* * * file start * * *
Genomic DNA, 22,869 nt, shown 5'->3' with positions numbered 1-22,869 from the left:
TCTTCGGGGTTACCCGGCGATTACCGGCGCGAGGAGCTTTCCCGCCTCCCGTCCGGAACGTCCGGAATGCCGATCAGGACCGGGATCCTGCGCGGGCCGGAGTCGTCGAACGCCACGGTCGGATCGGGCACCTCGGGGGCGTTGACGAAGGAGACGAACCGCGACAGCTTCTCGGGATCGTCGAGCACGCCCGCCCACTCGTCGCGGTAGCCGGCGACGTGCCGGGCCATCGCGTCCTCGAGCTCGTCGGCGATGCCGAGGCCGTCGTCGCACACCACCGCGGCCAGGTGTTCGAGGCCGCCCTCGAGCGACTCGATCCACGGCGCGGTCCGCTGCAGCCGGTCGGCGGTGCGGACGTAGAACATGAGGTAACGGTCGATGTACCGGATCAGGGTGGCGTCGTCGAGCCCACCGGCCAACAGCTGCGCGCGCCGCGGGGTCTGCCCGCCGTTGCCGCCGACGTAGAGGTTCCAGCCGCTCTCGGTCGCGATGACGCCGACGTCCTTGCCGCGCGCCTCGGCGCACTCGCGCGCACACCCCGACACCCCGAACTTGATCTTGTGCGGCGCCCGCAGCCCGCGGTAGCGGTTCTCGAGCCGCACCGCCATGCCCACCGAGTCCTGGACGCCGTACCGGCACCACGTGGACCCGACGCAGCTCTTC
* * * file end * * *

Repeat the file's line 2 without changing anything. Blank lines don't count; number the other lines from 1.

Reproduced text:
TCTTCGGGGTTACCCGGCGATTACCGGCGCGAGGAGCTTTCCCGCCTCCCGTCCGGAACGTCCGGAATGCCGATCAGGACCGGGATCCTGCGCGGGCCGGAGTCGTCGAACGCCACGGTCGGATCGGGCACCTCGGGGGCGTTGACGAAGGAGACGAACCGCGACAGCTTCTCGGGATCGTCGAGCACGCCCGCCCACTCGTCGCGGTAGCCGGCGACGTGCCGGGCCATCGCGTCCTCGAGCTCGTCGGCGATGCCGAGGCCGTCGTCGCACACCACCGCGGCCAGGTGTTCGAGGCCGCCCTCGAGCGACTCGATCCACGGCGCGGTCCGCTGCAGCCGGTCGGCGGTGCGGACGTAGAACATGAGGTAACGGTCGATGTACCGGATCAGGGTGGCGTCGTCGAGCCCACCGGCCAACAGCTGCGCGCGCCGCGGGGTCTGCCCGCCGTTGCCGCCGACGTAGAGGTTCCAGCCGCTCTCGGTCGCGATGACGCCGACGTCCTTGCCGCGCGCCTCGGCGCACTCGCGCGCACACCCCGACACCCCGAACTTGATCTTGTGCGGCGCCCGCAGCCCGCGGTAGCGGTTCTCGAGCCGCACCGCCATGCCCACCGAGTCCTGGACGCCGTACCGGCACCACGTGGACCCGACGCAGCTCTTC